The use of dopaminergic D2 agonists, imipramine, and selective serotonin reuptake inhibitors; morphine withdrawal; valproate overdose; and estrogen substitution may induce PY. Anesthetic agents lead to drowsiness and loss of consciousness (28). Yet, none of our patients were using these agents. Intravenous thrombolytic therapy has a positive impact on prognosis. However, we found no significant relationship between the patients who received thrombolytic therapy and the occurrence of PY.

It has been noted that PY is primarily triggered by low vigilance. However, PY can be seen even when there is no change in level of consciousness during stroke attacks. This may be because of the increased intracranial pressure secondary to stroke or the damage of particular cortico-subcortical circuits and the disruption of the connections between the reticular formation that regulate alertness in the brain stem. As the clinical severity of stroke increases, PY is observed more frequently (5-7). Krestel et al. (25) found a significant correlation between the period of PY and stroke severity (25). Factors such as low vigilance, increased brain temperature, intracranial hypertension, deterioration of homeostasis, and damage of more neuroanatomical structures including cortico-subcortical circuits may be the possible causes of PY (5-7).

This study has several limitations. First, during observation period, we could not video-record the patients. Thus, the duration or the distinctive features of yawning attacks could not be measured quantitatively. Moreover, despite the cutoff yawning count for PY (≥ 3yawns/15 min) was determined after two previous studies (24,25), physiological yawning may also occur at the same frequency. And finally, sleepiness scale tests could not be performed in the aphasic or clinically serious patients. This situation led us insufficient data regarding increased sleepiness or drowsiness in the patients.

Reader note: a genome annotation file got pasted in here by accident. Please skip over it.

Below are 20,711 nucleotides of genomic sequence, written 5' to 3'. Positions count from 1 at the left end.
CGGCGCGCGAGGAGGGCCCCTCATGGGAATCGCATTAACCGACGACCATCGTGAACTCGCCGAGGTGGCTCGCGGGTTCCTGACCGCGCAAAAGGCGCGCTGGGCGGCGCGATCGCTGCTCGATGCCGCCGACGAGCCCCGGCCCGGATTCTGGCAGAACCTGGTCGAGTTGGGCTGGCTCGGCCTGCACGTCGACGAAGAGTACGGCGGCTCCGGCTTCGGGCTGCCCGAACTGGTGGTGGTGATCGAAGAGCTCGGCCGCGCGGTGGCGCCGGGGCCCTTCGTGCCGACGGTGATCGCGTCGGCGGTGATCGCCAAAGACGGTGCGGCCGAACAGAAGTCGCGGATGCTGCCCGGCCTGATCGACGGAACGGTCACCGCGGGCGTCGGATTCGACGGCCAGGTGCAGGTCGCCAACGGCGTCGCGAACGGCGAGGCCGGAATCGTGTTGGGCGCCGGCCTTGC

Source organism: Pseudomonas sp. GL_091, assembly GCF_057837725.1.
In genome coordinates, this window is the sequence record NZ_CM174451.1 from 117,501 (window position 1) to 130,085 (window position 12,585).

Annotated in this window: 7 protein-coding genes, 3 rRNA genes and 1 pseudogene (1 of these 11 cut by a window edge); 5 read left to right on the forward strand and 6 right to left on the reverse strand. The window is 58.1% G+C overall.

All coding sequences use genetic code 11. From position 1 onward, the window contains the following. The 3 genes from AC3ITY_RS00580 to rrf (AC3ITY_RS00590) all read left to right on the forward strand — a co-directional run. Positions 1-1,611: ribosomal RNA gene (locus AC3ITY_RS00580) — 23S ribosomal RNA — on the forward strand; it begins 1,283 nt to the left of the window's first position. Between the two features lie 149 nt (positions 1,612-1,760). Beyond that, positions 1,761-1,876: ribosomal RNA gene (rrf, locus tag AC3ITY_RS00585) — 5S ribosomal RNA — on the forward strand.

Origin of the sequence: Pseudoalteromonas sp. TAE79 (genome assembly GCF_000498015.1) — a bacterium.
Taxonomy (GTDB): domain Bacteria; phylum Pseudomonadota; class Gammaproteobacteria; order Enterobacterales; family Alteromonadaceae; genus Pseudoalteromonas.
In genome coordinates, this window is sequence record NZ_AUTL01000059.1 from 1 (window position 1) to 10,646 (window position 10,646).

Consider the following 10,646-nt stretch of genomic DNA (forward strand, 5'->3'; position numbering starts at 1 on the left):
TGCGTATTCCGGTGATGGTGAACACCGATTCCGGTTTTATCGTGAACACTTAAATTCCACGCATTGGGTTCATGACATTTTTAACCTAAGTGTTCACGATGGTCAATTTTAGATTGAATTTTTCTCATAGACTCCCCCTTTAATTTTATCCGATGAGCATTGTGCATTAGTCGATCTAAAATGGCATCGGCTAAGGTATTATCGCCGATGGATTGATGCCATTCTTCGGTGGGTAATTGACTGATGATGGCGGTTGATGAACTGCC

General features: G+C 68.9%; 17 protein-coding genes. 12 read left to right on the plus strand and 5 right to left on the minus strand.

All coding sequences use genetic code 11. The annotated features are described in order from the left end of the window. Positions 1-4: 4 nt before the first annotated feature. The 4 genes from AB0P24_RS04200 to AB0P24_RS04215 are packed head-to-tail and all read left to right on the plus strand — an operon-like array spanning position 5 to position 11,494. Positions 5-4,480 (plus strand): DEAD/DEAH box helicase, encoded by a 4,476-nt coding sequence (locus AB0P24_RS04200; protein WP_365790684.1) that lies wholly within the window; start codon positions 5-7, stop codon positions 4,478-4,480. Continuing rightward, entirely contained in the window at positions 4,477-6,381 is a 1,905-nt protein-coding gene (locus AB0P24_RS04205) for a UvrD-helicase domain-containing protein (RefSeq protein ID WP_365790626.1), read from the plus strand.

Further studies measuring the neurotransmitter and neurohormone levels released during PY attacks in acute stroke or those using improved neuroradiological tools such as tractography are required to discover the exact pathophysiological mechanism and neural pathways responsible for PY. The causative factors that trigger PY in acute stroke involving cortical brain areas and clinical significance of PY still remain to be clarified.

To the best of our knowledge, the present study is the first one analyzing the clinical and radiologic findings of PY in acute MCA stroke with larger human cohort, including findings regarding long-term outcomes and mortality rates of the patients with PY. Consistent with the existing evidence, our study revealed that cortical involvement, and opercular and insular infarcts trigger PY. Supporting statistically, we established the clinical significance of PY and could evaluate its prognostic role in MCA stroke. Notwithstanding its connection with the clinical severity, PY reveals no significant predictive value for clinical outcome of patients with MCA stroke.

Conflict of Interest: No conflict of interest was declared by the authors.

Financial Disclosure: No financial disclosure was declared by the authors.

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Keywords : Anterior cerebral circulation, infarct location, middle cerebral artery infarction, pathological yawning, prognosis